| Read Time: 2 minutes | Child Custody

Each county differs on their procedures, but typically you will get from the family court an appointment to meet with a mediator at the family court. You will oftentimes be asked, or even required, to attend an orientation class before the mediation. The mediators in Yolo, Sacramento, Placer, and all other “recommending counties,” will listen to you and the other parties, and attempt to get you to come to an agreement on all or some issues.

For those issues you cannot agree on, the mediator will submit a report to the court, summarizing the issues and recommending what the mediator believes is an appropriate order. This report is critical to your case as it sets the stage for your hearing, where the judge will render an order. Thus, many litigants submit a declaration to the mediator before the meeting takes place to prepare the mediator for it.

Submitting Documents to the Mediator

You are not required to submit documents to the mediator before the mediation. In fact, most litigants don’t. However, it may be helpful in complicated cases where giving the mediator some background on the family would assist the mediator with understanding the issues at hand. There are rules about what documentation you can send to the mediator:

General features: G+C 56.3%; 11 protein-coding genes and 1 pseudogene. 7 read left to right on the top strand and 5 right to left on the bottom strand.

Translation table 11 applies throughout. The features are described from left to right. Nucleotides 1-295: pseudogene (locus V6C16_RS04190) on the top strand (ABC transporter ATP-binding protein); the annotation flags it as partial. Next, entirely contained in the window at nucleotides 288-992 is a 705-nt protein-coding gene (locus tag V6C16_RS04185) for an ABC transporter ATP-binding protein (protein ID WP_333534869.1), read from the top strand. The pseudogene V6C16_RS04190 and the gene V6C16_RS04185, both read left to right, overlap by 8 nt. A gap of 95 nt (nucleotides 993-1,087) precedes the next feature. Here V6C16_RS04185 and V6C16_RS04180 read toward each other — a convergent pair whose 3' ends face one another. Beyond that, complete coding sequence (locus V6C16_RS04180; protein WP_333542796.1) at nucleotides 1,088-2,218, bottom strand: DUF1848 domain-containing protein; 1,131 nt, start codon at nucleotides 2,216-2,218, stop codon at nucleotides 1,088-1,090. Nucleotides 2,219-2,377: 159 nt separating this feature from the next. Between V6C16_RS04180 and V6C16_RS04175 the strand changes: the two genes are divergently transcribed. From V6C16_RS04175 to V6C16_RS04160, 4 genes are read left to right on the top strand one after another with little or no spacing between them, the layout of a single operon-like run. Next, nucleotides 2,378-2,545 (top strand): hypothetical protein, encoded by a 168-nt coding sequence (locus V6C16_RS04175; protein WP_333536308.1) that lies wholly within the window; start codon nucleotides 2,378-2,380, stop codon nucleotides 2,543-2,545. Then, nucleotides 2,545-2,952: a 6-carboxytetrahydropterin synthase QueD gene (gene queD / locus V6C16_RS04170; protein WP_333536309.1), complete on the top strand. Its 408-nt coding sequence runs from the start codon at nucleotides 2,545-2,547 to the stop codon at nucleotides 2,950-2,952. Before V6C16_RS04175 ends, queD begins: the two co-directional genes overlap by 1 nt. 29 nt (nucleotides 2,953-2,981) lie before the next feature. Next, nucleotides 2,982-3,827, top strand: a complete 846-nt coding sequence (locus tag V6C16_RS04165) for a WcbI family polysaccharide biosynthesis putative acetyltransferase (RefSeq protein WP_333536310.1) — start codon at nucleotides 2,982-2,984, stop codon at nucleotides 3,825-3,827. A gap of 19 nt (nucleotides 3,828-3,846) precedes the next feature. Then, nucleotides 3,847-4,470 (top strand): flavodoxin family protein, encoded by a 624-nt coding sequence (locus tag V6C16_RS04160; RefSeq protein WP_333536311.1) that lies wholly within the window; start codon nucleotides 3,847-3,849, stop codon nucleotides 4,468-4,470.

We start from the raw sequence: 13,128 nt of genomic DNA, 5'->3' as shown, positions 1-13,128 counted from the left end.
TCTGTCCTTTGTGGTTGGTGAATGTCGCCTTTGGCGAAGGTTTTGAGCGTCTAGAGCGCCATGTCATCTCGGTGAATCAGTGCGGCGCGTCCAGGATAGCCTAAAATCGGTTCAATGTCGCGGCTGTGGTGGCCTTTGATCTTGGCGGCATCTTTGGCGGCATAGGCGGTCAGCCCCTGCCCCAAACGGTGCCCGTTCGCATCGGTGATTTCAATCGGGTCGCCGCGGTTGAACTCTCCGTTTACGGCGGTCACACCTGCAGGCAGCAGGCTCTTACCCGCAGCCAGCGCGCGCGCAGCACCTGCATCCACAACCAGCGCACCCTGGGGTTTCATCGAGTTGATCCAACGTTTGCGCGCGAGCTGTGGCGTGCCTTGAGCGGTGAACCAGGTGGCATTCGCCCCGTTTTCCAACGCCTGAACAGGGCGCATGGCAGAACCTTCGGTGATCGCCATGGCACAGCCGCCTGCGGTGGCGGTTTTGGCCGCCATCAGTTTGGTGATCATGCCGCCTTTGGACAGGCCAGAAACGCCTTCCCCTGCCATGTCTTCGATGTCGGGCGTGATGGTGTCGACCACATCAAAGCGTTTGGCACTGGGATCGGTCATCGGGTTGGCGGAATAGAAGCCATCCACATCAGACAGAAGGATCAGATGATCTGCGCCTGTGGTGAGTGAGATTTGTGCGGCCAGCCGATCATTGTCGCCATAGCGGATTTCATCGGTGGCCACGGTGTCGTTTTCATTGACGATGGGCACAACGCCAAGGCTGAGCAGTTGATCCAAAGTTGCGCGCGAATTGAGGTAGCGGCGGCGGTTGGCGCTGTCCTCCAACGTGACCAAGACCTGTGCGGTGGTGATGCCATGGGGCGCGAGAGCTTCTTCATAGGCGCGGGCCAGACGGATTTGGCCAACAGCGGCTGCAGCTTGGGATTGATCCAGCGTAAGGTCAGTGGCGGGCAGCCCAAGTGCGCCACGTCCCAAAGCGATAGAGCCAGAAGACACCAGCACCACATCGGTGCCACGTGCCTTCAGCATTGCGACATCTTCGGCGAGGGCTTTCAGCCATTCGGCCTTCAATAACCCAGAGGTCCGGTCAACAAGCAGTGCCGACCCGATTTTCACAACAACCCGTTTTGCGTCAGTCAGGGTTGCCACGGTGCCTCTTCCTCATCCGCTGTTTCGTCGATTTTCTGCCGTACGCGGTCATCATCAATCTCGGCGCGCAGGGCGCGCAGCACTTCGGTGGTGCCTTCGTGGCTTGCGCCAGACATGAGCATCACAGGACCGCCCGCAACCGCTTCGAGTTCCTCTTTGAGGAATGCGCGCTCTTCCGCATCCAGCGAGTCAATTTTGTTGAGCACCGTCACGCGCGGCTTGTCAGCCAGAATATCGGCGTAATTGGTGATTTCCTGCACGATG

• No more than ten (10) pages of written documentation (including attachments) may be submitted;
  • A third party must either hand deliver or mail the copies of the information to the mediator and the other parent 5 calendar days before the mediation appointment. Remember you should always add 5 days when you are sending something by mail.
  • FL-335 Proof of Service by Mail or FL-330 Proof of Personal Service form signed by a third party (age 18 or older) listing each document must be attached to the documents submitted, and then filed with the court.

Attending Orientation

Most courts require litigants to attend an orientation class before their mediation appointment. This is to prepare you for what mediation is like. You should attend with an open mind. It can be very helpful.

You should take mediation as seriously, and in some cases more seriously, than your hearing. The mediator will have the ear of the judge when recommending a parenting plan.

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Brian enters the family law profession with a refreshing approach to these proceedings: heal families; don’t destroy them. In some cases, this means the family is going to look different than it did before. In other cases, this means a new family is created where there was none before. Either way, individuals should leave family court knowing their voices were heard, and with healthy attitudes about themselves and those they love.

Read More Legal Blogs By Brian Pakpour

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